Flaring and burning of associated gas from oil drilling sites is a significant source of carbon dioxide (CO2) emissions, according to Attachment C, Oil Refinery Sector Recommendations, from the California Air Resources Board website, pages 11-13.
"The methane release represents a very significant explosion hazard, and of course methane is a potent greenhouse gas," Martin Preston, marine pollution specialist and honorary research fellow at the University of Liverpool, told the Guardian in March, as fears grew that a naked flame on the top of a leaking gas rig could spark a massive explosion and lead to a major pollution incident in the North Sea.
"The gas in this field is 'sour gas' – ie it contains hydrogen sulphide which is very poisonous to humans and aquatic life – so localised risks to marine life are likely. The hydrogen sulphide content of the current release is unclear at present. Localised fish kills cannot be ruled out."
At that time, oil pollution expert Simon Boxall of the National Oceanography Centre in Southampton, said that due to the leak occurring below the water's surface, hydrogen sulphide released could lead to mass animal and plant deaths.
Some experts have not ruled out the possibility that the Louisiana sinkhole emergency situation could involve an explosion comparable to an H-bomb explosion. The area is criss-crossed with oil and gas pipelines. South Louisiana is home to more oil refineries than any other state. At the best of times, oil refineries in Louisiana averaged more than nine accidents per week, according to the state's non-government watchdog, Louisiana Bucket Brigade (LABB).
"Louisiana’s 17 refineries have averaged an accident every day since 2005. In the year since the BP well was capped (September 2010-September 2011), there were more than 3,700 oil industry accidents in the Gulf of Mexico," reports LABB.
"The oil industry is so profitable because they can externalize their costs on poor states like Louisiana. Last year, Exxon’s two refineries in the state (Baton Rouge and Chalmette) had 133 accidents. Meanwhile, their profits exceeded $30 billion. There is a connection."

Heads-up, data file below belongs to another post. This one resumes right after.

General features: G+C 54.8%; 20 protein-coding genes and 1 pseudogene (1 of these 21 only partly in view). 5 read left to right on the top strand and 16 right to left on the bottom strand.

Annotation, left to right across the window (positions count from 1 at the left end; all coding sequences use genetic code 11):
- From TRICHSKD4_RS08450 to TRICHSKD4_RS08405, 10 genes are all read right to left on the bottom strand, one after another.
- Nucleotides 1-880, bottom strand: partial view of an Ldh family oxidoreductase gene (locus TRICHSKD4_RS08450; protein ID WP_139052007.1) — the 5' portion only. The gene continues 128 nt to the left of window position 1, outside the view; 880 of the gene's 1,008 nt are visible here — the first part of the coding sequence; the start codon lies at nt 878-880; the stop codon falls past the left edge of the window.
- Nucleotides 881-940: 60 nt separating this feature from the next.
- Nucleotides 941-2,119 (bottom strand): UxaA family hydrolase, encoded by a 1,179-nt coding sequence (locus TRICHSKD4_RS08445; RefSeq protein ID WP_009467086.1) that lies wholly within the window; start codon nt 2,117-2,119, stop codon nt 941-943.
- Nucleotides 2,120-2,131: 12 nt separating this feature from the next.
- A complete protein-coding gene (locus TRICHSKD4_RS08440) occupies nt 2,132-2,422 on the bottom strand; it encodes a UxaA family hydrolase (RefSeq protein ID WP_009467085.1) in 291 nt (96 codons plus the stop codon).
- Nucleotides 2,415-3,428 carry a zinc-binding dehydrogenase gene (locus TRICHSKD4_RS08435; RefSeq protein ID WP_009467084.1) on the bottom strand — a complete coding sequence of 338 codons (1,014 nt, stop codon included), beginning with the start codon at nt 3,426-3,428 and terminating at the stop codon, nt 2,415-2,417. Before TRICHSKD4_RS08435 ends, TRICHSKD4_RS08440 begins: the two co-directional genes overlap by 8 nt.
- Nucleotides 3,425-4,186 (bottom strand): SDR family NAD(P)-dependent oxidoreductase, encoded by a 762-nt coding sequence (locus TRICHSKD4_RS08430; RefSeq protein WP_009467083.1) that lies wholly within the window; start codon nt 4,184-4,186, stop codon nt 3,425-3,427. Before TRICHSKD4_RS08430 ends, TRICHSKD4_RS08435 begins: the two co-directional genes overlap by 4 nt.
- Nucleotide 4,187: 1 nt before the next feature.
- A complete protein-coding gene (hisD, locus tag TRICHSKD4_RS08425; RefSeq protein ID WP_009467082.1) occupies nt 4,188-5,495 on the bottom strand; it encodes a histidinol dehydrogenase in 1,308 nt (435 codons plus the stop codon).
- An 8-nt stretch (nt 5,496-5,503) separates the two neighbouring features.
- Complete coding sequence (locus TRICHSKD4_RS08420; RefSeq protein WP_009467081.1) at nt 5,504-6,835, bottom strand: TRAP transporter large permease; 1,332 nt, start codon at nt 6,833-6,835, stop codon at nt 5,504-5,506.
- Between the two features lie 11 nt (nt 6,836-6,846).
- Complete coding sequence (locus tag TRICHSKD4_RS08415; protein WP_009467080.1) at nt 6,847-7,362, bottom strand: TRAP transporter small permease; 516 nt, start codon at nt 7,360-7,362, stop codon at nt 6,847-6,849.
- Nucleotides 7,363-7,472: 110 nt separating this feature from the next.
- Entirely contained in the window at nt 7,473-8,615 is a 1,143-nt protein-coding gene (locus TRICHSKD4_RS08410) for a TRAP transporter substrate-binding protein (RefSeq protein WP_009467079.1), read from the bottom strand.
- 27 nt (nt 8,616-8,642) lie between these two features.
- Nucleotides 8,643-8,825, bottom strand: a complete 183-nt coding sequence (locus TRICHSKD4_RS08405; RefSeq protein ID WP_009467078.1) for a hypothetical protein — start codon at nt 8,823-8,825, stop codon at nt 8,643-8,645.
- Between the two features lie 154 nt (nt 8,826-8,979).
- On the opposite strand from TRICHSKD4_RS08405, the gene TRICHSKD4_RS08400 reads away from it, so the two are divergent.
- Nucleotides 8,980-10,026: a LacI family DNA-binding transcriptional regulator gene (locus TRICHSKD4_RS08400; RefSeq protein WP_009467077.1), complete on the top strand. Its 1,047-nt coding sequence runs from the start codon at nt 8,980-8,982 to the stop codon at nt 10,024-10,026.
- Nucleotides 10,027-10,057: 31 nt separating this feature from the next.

In Bayou Corne, workers began this weekend drilling three vent wells.
"This may eventually relieve some of the pressure — but the mental pressure and anguish for those who own homes in the community must be hard to take," Smith says.
Heilig, 27, mother of a sick baby and a child at Pierre Part Elementary School, told Dupré this weekend in an email about the sinkhole chemical disaster, “I will not stop fighting this, but I’m getting out of here if I have to pitch a tent somewhere.”
Heilig, a rights defender, lives near one of the latest methane bubble sites in Pierre Part where she and her family smells what they report as gagging chemical odors from their home.
Since the methane bubbling in the bayous began over four months ago, the Heilig family's eyes burn, they have new sinus problems, painful ear problems and suffer from a constant dull headache, they have told Dupré.
“And all the while, my daughter's school bus turns around at Sportmans Landing where the mobile command center is set up in the evacuation area," Heilig said.
“I never ever, ever get sick," Alicia's mother, Deby told Dupré in a telephone interview. "I haven’t had the flu since 1978 and I work in health care. Now I keep a constant headache and it never goes away, my eyes burn. I get nauseous. I couldn’t put my finger on what was wrong.
"I don’t even try to take Tylenol or Ibuprophen anymore because this does not go away with those," Deby said.
"The lady that lives next door to Alicia has 3 children," she said. "One has pink eye, one has sinus infection and the other has an infection - all mainly with non-contagious things."
"It didn’t have to be this way," Smith asserts about the fossil fuel-related man-made disaster that violates health and security human rights.
"State and Texas Brine officials knew about potential problems at the dome more than a year and a half ago, and the state Department of Environmental Quality was painfully slow to respond to the first reports of tremors and bubbling gases this summer."
In Bayou Corne, workers began this weekend drilling three vent wells.
"Let’s pray that the efforts to reduce the pressure are not too little — or too late," Smith said.